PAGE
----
Cindy and Faan can now afford tickets to Athens to watch their son compete in his 100m butterfly heat on August 19, one of the last days on the swimming card. He is hoping to compete on the final day, too, in the men's 4x100m medley relay.
Swanepoel's own excitement about the Olympics is palpable. "I just can't wait - walking in the opening ceremony, right in the thick of it. But that's all tempered by the work we have to do first," he says.
"The first thing I'm going to do is grab as many tickets to other sports as I can, so I can watch once the swimming is over. I really want to go to the women's beach volleyball," he says with a wink.
Don't worry that Swanepoel won't be steadfastly focused on what he is truly in Athens for. Since he swam 52.5s to qualify at the New Zealand nationals in March, breaking the national record as he went, Swanepoel's Olympic expectations have sharpened.
For months afterwards, his was the third-fastest time set around the world this year. Where his goal was once to make the Olympic final eight, he now reckons a top-five place is within his reach.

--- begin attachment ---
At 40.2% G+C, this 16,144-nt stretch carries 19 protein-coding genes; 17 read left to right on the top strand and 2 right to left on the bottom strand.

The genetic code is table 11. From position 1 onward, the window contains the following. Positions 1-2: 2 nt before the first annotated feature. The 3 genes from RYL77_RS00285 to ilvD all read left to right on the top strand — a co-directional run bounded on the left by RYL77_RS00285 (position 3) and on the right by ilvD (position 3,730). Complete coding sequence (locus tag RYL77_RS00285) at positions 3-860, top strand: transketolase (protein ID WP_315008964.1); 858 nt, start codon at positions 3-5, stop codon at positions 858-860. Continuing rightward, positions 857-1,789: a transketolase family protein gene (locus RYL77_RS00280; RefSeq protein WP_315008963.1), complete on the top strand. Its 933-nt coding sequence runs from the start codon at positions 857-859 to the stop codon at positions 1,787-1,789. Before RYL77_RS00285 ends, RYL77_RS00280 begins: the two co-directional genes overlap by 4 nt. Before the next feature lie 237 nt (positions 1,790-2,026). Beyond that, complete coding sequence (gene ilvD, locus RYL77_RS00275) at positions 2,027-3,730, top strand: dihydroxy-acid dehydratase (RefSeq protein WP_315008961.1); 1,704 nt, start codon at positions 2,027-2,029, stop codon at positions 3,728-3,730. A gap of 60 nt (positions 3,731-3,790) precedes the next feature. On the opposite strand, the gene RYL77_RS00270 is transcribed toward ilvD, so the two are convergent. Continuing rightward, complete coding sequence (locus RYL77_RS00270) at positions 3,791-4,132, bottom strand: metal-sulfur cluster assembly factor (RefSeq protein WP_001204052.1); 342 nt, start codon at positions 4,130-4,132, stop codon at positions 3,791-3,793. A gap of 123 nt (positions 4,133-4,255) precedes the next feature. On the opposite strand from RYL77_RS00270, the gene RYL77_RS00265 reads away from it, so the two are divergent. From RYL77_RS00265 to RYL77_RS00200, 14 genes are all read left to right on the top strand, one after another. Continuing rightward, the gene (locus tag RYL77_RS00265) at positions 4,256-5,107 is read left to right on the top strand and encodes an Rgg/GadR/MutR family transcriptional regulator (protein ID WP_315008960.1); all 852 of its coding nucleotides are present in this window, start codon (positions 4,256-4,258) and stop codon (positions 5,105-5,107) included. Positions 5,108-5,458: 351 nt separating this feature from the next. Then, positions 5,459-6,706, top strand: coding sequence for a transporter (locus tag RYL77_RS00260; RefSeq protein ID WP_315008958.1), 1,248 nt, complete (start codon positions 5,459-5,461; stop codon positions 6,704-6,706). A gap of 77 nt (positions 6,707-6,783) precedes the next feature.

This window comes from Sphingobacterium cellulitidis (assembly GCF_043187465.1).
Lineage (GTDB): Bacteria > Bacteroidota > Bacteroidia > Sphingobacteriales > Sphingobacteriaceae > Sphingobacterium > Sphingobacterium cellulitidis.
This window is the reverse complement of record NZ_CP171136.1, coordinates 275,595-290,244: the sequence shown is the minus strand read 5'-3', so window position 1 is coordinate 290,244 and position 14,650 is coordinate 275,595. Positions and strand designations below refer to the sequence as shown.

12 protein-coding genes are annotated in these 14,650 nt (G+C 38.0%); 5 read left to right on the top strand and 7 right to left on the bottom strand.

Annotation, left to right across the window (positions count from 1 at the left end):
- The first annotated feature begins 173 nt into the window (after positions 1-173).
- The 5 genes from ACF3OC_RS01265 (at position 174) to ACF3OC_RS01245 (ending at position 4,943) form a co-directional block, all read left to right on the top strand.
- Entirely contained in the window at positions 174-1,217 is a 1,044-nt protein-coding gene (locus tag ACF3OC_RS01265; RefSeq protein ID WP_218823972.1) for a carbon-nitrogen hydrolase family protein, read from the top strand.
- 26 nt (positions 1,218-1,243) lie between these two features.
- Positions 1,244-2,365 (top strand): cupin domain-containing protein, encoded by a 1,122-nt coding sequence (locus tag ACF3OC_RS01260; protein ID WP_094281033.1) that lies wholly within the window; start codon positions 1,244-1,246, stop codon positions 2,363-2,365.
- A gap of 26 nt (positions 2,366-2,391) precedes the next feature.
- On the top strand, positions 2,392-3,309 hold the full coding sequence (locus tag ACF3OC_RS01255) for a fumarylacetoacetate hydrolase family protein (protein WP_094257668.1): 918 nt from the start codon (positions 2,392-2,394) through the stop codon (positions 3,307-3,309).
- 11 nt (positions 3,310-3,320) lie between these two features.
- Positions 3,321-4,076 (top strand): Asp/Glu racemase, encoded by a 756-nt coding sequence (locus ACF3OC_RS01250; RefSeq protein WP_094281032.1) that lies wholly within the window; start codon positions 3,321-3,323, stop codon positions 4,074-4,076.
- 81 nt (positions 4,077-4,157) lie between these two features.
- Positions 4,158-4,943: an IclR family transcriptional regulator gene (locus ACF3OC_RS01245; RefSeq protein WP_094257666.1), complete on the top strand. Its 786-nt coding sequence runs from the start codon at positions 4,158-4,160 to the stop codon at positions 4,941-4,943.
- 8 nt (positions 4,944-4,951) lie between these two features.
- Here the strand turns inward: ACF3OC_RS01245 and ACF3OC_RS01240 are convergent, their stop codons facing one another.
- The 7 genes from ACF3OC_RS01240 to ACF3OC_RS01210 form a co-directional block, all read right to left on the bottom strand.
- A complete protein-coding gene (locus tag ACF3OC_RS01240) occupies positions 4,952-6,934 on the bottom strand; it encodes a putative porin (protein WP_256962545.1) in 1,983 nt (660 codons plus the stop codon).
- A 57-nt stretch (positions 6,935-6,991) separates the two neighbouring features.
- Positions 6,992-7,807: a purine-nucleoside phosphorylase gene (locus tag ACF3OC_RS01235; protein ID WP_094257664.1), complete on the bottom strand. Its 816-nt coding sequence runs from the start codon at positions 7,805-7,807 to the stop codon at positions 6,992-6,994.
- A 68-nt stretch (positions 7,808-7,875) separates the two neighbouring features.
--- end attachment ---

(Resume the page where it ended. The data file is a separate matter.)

"It's been great motivation for training," says Swanepoel.
He will be up against two of swimming's rock stars in the Maroussi outdoor pool - Americans Michael Phelps and Ian Crocker. Phelps could be shooting for an unrivalled eight golds in Athens, but Crocker stole his thunder at last year's world championships as the first man to break 51s in the 100m fly.
At last year's world champs in Barcelona - his first taste of the big-time - Swanepoel had his wings clipped, finishing 19th. But it only made him want to soar higher.
"In Barcelona, I watched the final of the 100m fly, and there were 12,000 people all standing on their feet, going nuts. I just thought, next year I want to be in that final, I want to be part of that." He wants to hear the crowd roar for him once again, just like the 10-year-old who finally made it to the finish, without drowning.